Click here for full the interview with Andy Martin the writer for Drift magazine.
This is an excerpt from the interview:
Most Drift followers will know you from ‘Stealing the Wave’, your book on big-wave surfing and the epic battle between the notorious Ken Bradshaw and Mark Foo. I love your comparison of Bradshaw to an ‘existential’ hero. Not many surf writers would employ such a device, and it’s also one of the easiest to understand descriptions of an ‘existential’ principle that I’ve ever seen. What interests me, though, is your perspective on surfing… Is it largely ‘existential’ or ‘essential’?
I’d like to turn this one around. Rather than think of surfers as frustrated philosophers, I now tend to think of philosophers as would-be surfers. So for example I see Jean-Paul Sartre, author of ‘Being and Nothingness’ and ‘Roads to Freedom’ as a kind of Ken Bradshaw figure, a hardcore hellman locked into a tragic trajectory, and Albert Camus, ‘The Outsider’, as a more of a Mark Foo, a little more manoeuvrable and stylish. His “dying in a big wave is a beautiful way to go” thinking is comparable to Camus’ “suicide is the first of all philosophical problems.” I suppose if there is a line that captures the ‘essence’ of surfing it is again Camus: “beauty is unbearable. It drives us to despair, offering us eternity in a moment that we would like to unwind across the whole of time.”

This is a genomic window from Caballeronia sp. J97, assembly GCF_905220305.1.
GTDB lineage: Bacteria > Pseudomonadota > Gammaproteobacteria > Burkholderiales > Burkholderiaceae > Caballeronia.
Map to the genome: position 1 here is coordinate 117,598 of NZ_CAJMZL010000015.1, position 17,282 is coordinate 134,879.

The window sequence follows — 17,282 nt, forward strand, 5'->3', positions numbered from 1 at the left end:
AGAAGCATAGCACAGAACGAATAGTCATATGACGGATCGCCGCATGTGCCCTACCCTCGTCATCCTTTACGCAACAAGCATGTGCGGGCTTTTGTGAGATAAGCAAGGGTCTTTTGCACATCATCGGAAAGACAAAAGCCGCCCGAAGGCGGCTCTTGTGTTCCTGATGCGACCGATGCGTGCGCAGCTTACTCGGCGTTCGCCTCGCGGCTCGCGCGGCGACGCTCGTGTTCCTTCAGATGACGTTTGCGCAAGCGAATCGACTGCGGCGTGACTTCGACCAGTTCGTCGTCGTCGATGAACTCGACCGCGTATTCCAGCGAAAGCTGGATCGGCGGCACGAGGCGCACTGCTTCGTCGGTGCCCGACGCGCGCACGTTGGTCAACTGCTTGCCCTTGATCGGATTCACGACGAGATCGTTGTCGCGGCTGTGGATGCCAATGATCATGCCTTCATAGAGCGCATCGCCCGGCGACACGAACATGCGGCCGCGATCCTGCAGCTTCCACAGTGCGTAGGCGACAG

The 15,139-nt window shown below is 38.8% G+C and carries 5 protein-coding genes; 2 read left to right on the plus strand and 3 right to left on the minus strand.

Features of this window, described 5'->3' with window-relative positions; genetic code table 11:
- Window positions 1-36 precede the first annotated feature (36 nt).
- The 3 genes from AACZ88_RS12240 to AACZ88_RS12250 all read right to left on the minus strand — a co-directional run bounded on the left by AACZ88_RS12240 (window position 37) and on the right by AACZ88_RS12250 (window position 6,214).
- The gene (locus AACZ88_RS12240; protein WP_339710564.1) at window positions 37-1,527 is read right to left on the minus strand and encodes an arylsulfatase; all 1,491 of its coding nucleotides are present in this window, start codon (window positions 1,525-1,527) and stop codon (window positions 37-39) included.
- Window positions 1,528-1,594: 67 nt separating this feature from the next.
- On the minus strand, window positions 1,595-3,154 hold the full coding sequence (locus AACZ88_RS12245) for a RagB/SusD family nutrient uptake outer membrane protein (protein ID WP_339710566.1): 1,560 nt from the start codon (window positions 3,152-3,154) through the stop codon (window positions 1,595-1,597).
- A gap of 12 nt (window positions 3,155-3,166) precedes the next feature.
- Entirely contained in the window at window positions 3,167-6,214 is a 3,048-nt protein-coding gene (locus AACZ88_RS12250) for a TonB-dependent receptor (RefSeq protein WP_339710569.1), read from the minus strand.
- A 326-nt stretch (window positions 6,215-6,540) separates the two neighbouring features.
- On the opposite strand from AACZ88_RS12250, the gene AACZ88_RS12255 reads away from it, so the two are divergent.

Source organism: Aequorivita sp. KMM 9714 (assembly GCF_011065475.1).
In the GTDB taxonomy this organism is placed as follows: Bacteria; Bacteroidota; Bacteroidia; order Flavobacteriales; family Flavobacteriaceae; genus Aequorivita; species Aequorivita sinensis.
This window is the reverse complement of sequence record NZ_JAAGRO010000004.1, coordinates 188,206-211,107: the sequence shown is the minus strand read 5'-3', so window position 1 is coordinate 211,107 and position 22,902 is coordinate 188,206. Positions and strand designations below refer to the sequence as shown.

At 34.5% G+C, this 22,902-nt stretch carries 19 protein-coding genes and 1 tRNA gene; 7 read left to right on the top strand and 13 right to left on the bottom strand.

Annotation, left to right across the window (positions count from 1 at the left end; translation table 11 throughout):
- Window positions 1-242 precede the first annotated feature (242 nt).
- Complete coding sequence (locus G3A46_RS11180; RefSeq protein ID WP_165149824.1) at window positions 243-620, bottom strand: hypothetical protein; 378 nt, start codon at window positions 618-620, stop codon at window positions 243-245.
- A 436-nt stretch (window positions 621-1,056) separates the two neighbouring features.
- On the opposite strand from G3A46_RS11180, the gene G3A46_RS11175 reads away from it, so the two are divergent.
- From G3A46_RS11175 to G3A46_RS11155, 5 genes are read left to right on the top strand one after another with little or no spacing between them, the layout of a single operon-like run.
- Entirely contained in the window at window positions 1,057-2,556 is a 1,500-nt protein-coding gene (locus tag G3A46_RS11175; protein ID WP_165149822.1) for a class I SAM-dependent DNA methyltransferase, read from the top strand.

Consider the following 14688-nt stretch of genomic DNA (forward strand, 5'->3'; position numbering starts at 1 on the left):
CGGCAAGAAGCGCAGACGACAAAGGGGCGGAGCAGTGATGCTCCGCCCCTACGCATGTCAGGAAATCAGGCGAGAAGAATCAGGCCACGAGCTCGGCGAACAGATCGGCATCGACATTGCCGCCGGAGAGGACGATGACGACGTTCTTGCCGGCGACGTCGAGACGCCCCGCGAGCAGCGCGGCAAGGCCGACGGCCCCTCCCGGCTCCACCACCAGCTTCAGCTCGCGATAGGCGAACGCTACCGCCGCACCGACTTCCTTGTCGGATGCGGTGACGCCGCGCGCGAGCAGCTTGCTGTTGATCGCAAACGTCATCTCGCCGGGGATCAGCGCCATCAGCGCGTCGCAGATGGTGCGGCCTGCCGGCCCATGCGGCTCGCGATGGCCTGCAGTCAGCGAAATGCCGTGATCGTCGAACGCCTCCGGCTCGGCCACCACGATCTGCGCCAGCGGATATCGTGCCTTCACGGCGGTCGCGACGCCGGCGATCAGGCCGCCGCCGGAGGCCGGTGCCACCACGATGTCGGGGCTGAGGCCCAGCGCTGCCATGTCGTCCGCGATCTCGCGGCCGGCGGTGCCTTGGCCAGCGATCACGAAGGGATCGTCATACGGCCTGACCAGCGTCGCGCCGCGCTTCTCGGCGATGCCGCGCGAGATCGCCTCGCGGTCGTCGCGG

But Sartre explicitly fantasises about surfing in a passage in ‘Being and Nothingness’, where he compares our passage through the water favourably to skiing because it “leaves no trace”, no tracks in the snow.
In your opinion, are there many ‘thinking’ surfers, or do most of us live up the stereotype of having too much salt stuck between our ears?
I think most of us – perhaps all of us – think too much, but we tend to think in straight lines most of the time. Surfing is a different way of thinking about our relationship with the world. It goes off at an oblique angle. I like that.